“Today, before our very eyes, these words have been emptied of their flavour and have lost their resonance and capacity to summon our citizens to patriotism,” he said.
Kukah recalled that “with some chance, we might pull through this, but it is getting tougher each passing day. Does anyone remember where we started and how we got here? On May 29, 2015, President Muhammadu Buhari, at his swearing-in as President of Nigeria, said: Boko Haram is a typical case of small fires causing large fires.
“Now, before his watch, the fires are consuming the nation, and in many instances, they indeed start small. The rumblings over the wearing of a hijab in Kwara State suggest that we have not seen the end of individuals sacrificing national cohesion to feed their personal ambitions by starting small fires. Most politicians hardly think through the long-term effects of these pyrrhic victories of using religion.
“What started as a small fire with the adoption of Sharia in Zamfara in 1999, spread across the northern states. Ordinary people broke into ecstatic joy. Today, what has become of the north? What are the lessons?”
Kukah said Nigeria’s current predicament reminds him of Israel’s situation that led to the death of Eli, the great High Priest of Israel whose defeat in the hands of the Philistines led to the death of 30,000 soldiers.
He said, “The two sons of the 98-year-old priest – Hophni and Phinehas – died in the battle. Eli’s two sons had foolishly carried the Ark of the Lord into the battlefield for protection, only for it to become a trophy for the victorious Philistines.
“The high priest, Eli, collapsed and died after hearing this horrible news. Elsewhere, on hearing about the death of her husband, her father-in-law, and the loss of the Ark, Eli’s daughter-in-law went into premature labour. She was delivered of a baby boy–a call for great celebration in Israel! Strangely, she responded by naming her newborn son “Ichabod,” meaning, The glory has departed!”
He said two weeks ago, he came across a video in which a very frustrated Muslim cleric, addressing a Muslim audience, lamented: “If you killed 200 chickens in the farm of any of the big farmers, you will be dealt with.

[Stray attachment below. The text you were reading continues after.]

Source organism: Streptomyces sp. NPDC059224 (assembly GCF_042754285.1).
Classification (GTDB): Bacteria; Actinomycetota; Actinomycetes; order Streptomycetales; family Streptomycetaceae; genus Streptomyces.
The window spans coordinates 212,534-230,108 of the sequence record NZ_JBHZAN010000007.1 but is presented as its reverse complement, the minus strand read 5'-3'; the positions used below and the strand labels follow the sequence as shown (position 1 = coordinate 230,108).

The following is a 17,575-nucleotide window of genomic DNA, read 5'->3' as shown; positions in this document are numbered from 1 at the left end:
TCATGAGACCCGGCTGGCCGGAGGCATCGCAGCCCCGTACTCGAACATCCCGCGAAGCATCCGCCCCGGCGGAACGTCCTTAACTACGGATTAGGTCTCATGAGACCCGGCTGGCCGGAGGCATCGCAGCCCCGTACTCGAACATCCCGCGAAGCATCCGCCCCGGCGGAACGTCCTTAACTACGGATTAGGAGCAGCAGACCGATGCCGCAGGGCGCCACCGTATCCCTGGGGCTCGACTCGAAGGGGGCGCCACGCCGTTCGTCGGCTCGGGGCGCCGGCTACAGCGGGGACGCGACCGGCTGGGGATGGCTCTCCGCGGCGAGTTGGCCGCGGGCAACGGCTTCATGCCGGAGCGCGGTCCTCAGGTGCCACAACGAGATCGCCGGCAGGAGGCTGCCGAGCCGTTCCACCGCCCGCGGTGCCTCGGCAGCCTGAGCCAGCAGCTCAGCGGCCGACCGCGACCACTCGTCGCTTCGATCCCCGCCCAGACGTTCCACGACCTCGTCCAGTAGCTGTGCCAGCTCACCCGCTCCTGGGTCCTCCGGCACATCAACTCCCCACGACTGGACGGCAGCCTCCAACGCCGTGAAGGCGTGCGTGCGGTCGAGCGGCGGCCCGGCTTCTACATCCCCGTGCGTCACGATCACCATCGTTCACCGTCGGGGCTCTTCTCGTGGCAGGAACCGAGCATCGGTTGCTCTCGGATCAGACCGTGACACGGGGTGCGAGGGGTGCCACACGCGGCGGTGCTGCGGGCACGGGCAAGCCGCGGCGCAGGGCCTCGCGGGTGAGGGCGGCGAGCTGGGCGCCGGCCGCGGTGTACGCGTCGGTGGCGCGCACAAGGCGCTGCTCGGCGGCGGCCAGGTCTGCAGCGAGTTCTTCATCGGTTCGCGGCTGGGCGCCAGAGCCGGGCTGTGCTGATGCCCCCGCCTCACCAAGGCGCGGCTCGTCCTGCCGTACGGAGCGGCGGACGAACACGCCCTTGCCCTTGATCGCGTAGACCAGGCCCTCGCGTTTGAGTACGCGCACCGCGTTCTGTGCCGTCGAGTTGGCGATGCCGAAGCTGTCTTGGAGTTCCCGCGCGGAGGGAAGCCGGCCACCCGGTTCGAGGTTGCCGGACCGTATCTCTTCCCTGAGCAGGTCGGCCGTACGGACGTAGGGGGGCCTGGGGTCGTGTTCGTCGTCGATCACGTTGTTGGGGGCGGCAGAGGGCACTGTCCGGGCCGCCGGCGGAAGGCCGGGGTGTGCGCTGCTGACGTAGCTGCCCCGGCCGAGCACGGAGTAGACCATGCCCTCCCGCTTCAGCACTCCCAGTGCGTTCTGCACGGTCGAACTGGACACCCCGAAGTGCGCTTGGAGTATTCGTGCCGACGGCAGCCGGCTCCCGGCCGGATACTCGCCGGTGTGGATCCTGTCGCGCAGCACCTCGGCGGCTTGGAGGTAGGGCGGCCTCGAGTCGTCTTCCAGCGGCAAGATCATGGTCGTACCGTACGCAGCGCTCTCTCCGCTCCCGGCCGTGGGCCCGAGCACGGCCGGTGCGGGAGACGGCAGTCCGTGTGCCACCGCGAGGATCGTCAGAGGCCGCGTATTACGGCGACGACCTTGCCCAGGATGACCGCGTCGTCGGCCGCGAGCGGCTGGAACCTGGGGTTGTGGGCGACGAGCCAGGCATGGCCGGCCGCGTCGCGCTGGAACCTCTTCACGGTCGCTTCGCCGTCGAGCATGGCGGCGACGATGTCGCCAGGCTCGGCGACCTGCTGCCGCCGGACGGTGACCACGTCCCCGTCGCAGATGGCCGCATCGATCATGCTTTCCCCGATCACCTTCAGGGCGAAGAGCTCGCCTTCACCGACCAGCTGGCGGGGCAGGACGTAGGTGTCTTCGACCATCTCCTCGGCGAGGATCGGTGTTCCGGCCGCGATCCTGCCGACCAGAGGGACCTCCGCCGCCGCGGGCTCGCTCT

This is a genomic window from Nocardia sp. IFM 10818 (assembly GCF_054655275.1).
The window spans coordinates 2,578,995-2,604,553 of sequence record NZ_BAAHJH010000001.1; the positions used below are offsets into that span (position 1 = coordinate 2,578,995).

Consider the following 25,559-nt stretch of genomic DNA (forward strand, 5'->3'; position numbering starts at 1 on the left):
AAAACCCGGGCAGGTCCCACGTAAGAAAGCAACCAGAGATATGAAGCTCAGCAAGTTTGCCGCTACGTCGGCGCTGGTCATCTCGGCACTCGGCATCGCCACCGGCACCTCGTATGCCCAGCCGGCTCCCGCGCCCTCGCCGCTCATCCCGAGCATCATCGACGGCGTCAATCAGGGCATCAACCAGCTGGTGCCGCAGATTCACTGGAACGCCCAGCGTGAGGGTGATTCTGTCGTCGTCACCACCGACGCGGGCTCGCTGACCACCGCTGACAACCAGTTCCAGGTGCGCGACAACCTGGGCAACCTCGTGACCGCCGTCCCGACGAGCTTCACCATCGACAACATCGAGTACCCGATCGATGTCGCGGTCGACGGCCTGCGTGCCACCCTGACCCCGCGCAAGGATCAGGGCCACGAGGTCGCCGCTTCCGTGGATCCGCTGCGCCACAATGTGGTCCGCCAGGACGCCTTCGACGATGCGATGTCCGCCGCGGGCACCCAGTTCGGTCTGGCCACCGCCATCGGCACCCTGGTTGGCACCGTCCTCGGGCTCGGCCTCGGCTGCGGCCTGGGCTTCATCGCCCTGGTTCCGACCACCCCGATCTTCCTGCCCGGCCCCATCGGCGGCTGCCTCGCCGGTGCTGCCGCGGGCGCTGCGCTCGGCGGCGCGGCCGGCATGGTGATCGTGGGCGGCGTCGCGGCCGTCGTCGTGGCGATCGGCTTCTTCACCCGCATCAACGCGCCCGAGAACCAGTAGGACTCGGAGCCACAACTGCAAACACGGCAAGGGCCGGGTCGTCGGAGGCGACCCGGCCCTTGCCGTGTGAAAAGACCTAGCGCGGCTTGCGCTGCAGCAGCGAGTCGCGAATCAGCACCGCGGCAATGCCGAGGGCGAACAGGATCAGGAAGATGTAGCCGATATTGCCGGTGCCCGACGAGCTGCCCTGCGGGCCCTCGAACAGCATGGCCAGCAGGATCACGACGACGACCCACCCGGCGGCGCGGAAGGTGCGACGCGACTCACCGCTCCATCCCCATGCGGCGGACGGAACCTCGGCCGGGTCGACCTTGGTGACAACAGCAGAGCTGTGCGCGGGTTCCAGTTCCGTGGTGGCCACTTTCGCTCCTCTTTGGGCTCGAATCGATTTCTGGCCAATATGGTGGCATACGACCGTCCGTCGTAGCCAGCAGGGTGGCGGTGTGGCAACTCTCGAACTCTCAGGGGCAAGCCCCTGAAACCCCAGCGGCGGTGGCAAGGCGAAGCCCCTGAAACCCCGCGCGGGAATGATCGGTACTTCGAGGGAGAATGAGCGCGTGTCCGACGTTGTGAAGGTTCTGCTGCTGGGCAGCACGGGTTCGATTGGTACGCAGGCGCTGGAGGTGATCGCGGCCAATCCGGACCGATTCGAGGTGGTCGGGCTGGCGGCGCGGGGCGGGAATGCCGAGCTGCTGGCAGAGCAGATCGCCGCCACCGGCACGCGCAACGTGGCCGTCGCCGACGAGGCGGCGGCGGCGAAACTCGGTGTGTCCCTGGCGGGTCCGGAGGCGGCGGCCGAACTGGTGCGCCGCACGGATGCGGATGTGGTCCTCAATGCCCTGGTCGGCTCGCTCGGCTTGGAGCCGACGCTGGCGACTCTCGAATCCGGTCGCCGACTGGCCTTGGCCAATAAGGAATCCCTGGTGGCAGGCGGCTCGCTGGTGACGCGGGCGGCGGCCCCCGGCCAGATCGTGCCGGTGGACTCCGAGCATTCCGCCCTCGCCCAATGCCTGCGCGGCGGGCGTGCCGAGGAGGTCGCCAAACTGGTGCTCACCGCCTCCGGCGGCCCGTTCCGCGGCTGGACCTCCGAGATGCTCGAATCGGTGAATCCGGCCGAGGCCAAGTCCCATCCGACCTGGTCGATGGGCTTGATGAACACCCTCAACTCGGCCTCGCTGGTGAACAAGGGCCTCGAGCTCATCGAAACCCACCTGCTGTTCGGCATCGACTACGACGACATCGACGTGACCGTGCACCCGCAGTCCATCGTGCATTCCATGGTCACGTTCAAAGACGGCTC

“But today, we are being killed. It is your fault. On the day of elections, you say, it is Jihad! Christians will take over Nigeria! Ok, the Christians did not take Nigeria. It has been left in the hands of those who sit and see us being killed. If we are killed, the head says, God forbid! He was not elected to say God forbid. This imaginary jihad won the elections now where are the jihadists? The lesson here is that politicians will use religion to mobilise for elections, but they cannot use it to govern.”
The clergyman said the Catholic Bishops’ Conference of Nigeria weighed in with a strong statement on February 23, 2021, titled, ”We Must Pull Back from the Brink of Collapse.”
Quoting part of the statement, he said: “The very survival of the nation is at stake. The nation is pulling apart. Widespread serious insecurity for long unaddressed has left the sad and dangerous impressions that those who have assumed the duty and authority to secure the nation are either unable or worse, unwilling to take up the responsibilities to their office.
“Patience is running out. Sadly, all of these warnings are still falling on deaf ears,” he pointed out.
While he said it may sound strange for Christians, the celebration of the resurrection of Christ is the greatest assurance that all these will pass away.
“This is not a call for us to simply sit on our hands or believe we can pray our crises away. As pointed out above, the sufferings of Jesus and His Cross provide us with the perfect mirror of our hope. St. Paul reminds us: We are hard-pressed on all sides, but not crushed; perplexed, but not in despair; persecuted but not forsaken, struck down but not destroyed.
“We always carry around in our body the death of Jesus, so that the life of Jesus may also be revealed in our body (2 Cor. 4:9). These are the hallmarks of our faith. We must remain steadfast,’ he said.
Kukah, however, appealed to Christians to continue in the spirit of the Gospel and the teachings of Jesus Christ.
“St. Paul says: Though He was God, he humbled himself, became man, and remained obedient up till death (Phil. 2:6ff). Following in His steps, we Christians have lived through the life of martyrdom. Jesus taught us how to pray for our enemies (Mt. 5:44).
“Although His teachings are hard (Jn. 6:60), it was not the guns of a powerful army that brought down the walls of Jericho. The prayers of the priests did (Jos. 6:20). Jesus defied the temptations of coming down from the Cross.
“He knew there was a higher truth deferred. It was fulfilled on Easter day,” he said.
Speaking further, he said no matter the provocation, Christians must arm themselves with the weapons of truth, the word, the spirit, and love.
He said at the heart of Christianity is the truth and love.
He added: “If a religious leader is afraid to say what is right, what else can his silence mean but that he has taken flight? Hiding behind a wall of silence is like taking flight at the approach of the wolf. Pope St. Gregory the Great (540–604 AD).”